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「共生のための障害の哲学」第7回研究会 Phenomenology of Disability(障害の現象学)


「共生のための障害の哲学」 第7回研究会
Phenomenology of Disability 「障害の現象学」

Denisa Butnaru(アウクスブルク大学)
Phenomenology of Body Disability and the Logos of Life

The phenomenology of the body has been since long considered as being mostly the legacy of Maurice Merleau-Ponty rather than that of any other phenomenologist. However, such a theme as the disabled body has not been that much considered in the Merleau-Pontyan writings. Doubtlessly the body is our way of being-in-the-world. It is “the common texture of all objects and it is – at least in as far as the perceived world is concerned – the general instrument of my “understanding””(Merleau-Ponty, 1945: 272).

Under such circumstances how can meaning be transcribed by a “broken body”, by an immobile body or by a body that escapes control as it is the case in cerebral palsy? These questions are not only an inquiry on the status of the body, on the “body schema” (Merleau-Ponty, 1945: 114) of the persons with disabilities, but on the subject’s life and on how her/his body is lived.

Following the above mentioned ideas, I intend to develop an inquiry on how the subject’s lived experience is reframed and constructed within the boundaries of a dysfunctional body. Such a project shall focus on the retraction of the body intentionality and on the disabled body conceived not anymore in terms of an alternative “logic of the world” but as a possibility in itself that challenges the prospect for a “logic of life”.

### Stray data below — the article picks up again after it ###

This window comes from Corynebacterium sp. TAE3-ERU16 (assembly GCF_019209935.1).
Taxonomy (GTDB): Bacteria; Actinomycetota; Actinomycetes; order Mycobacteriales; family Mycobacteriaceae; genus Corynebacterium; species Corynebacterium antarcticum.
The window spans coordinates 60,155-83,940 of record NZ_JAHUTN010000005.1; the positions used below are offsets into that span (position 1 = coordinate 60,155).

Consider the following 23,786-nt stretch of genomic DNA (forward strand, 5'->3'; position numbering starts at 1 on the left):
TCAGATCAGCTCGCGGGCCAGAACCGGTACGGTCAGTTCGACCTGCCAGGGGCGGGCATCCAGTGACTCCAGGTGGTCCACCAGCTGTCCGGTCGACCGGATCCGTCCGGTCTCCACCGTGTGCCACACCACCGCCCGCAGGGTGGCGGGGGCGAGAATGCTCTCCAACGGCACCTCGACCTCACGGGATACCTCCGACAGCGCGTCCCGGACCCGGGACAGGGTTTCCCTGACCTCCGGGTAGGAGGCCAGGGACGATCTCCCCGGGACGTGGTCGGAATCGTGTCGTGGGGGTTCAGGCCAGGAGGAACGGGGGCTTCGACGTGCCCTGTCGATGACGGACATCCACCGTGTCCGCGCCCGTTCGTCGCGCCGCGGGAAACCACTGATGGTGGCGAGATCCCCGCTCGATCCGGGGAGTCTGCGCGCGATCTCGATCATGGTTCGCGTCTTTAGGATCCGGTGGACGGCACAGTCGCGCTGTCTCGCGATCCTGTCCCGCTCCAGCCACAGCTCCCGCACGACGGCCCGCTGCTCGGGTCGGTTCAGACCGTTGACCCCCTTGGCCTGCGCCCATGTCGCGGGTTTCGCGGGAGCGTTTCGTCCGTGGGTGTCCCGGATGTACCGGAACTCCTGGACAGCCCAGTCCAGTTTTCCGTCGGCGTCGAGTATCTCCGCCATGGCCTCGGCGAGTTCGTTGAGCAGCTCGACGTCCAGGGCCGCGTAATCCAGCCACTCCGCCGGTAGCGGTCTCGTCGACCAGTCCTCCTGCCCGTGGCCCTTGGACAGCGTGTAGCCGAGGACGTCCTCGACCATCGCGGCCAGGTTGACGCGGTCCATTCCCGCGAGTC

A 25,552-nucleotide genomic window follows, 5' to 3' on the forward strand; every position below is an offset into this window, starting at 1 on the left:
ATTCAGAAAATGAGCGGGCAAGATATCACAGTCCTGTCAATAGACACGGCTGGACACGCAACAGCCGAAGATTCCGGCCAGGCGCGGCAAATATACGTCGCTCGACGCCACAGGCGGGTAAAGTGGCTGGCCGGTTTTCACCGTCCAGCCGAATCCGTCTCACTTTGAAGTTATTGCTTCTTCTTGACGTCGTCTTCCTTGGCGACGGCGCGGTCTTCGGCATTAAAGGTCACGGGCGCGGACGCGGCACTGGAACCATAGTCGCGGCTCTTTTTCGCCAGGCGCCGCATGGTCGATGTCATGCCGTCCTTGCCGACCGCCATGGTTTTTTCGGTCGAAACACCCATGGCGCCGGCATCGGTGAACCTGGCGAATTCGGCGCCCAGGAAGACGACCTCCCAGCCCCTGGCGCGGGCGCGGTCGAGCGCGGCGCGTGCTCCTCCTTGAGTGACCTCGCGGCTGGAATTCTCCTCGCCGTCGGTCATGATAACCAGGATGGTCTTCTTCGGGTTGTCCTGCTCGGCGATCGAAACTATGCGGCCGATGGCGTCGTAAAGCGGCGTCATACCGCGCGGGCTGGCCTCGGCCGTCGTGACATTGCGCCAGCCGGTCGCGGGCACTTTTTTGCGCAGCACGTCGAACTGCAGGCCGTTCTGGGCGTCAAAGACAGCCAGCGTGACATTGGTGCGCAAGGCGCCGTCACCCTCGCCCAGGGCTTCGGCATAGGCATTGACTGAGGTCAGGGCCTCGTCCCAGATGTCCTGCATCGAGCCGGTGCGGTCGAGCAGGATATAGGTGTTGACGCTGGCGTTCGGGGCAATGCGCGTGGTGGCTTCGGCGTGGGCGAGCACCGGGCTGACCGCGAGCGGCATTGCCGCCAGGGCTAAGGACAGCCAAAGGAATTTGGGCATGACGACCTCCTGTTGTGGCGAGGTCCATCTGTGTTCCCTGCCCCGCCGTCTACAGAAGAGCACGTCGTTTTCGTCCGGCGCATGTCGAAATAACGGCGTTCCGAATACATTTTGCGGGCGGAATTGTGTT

Michael Gillan Peckitt(ハル大学)
Between Two Worlds: A Phenomenological Critique of the Medical and Social Models of Disability

Research into disability is guided by two models. The first model is the medical model, which states that disability is a medical condition to be catalogued and if possible, treated. The social model, which was initially advanced by advocates of disability rights in the 1970’s, states the disability is a social condition, not something to be ‘fixed’ by medicine. These two models, or a version of them guides all research into disability, and yet each model leaves some aspect of disability out, the medical ignores the social aspects, and at its strongest variant, the social model denies the disability has anything to do with medicine. In this talk I shall argue that whilst both models have been useful, since both ignore crucial aspects of disability, both ultimately fail to provide an accurate picture of disability. Using the phenomenology of Merleau-Ponty, and drawing upon the work of the neurologist Jonathan Cole, I shall present a phenomenological description of two people with cerebral palsy, an umbrella term for a condition which affects them socially in entirely different ways. By presenting such a phenomenology, I aim to show that phenomenology may offer a third way of understanding disability, that can take the best of the social and the medical models and arrive at a more accurate depiction of disability.


連絡先:cishi08{at} (石原孝二) ({at}のところを@に変えてください。)




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